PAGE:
Muslim votes deciding factor in UP's Rohilkhand region

Muslim votes deciding factor in UP's Rohilkhand region

Home to a sizeable Muslim electorate, the Rohilkhand region of the state is far from any particular community’s stronghold, courtesy division of the Muslim votes.

The region, which boasts of maximum concentration of Muslims in UP, is slated to witness fierce electoral battle as every political party in the fray vies for a victory here.

As many as 60 seats are up for grabs in this region and the Muslims dominate around 35 per cent of assembly constituencies.

In three of the nine districts in the region, the Muslims constitute between 42 and 49 per cent of the electorate while in three others, Muslim population varies between 21 and 34 per cent. No wonder, every major political party other than the BJP has fielded Muslim candidates.

“There is going to be division in the Muslim votes…..the votes will go to the Samajwadi Party (SP), the Congress and the Bahujan Samaj Party (BSP) and also to some smaller outfits like Peace Party, which has also fielded Muslim candidates,” said Mohammad Mustakeem, a journalist in Moradabad which is home to 46 per cent of the Muslims.

General secretary of Majlish-e-Ulema-e-Hind Mufti Mohammad Ashraf also expressed similar sentiments. “The BJP stands to gain by the division in Moradabad,” he told Deccan herald.  “Be it Moradabad city, Kundarki and others...the BJP nominees are well placed only owing to a sharp division in the Muslim votes,” he said.
Indifferent leaders

In fact, local MP and former Indian cricket captain Mohammad Azharuddin has antagonised the locals with his alleged nonchalance to the region’s welfare.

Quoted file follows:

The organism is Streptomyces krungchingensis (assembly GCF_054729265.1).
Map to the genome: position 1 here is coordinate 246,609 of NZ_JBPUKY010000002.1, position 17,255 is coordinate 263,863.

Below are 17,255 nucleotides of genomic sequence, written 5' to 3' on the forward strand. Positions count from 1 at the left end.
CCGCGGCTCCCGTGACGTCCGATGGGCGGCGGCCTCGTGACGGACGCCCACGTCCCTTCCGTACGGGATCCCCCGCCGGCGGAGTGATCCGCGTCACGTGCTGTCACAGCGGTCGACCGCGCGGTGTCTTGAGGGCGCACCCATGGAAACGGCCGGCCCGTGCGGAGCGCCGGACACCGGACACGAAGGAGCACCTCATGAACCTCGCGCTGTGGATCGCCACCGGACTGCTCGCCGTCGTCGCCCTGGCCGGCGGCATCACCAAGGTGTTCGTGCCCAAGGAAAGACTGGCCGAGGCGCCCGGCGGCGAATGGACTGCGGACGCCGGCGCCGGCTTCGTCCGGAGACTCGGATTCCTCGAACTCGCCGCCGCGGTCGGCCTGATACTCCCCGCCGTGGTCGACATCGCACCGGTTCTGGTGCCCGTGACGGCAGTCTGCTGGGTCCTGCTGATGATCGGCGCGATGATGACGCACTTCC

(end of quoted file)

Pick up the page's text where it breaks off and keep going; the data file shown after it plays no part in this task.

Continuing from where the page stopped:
“Azharuddin did not do anything for the town…he had promised a lot,” Ashraf said.
Mustakeem said the former cricketer has not taken much interest in campaigning though he shared the dais with AICC president Sonia Gandhi and Congress general secretary Rahul Gandhi on a couple of occasions.

The situation is no different in the neighbouring Bijnore district, where Muslims constitute around 42 per cent of the electorate.

In the neighbouring Rampur district, Muslims constitute 49 per cent of the population. “The Muslims here have always voted for the personality and this time also there will not be any change,” says Maulana Akbar Ali, member of the state executive of Muslim League.

Ali feels that the Congress could gain from the 4.5 per cent reservation for the backward Muslims. “The reservation for the backward Muslims has been welcomed by them and it may benefit the Congress,” the Maulana said.

A 100 km further, Bareilly, with 34 per cent Muslim population,  tells a similar story. A Muslim outfit Ittehad Millat Council has fielded its nominees from the Muslim-dominated seats here, dividing the vote bank further.

A number of Muslim heavyweights have jumped into the fray on the tickets of the “secular” parties. “All of them have been trying their best to corner the Muslim votes…the community is in a dilemma,” Ashraf said.

Muslim clerics regret the situation. “This situation is sad and is not in the interest of the community,” they said.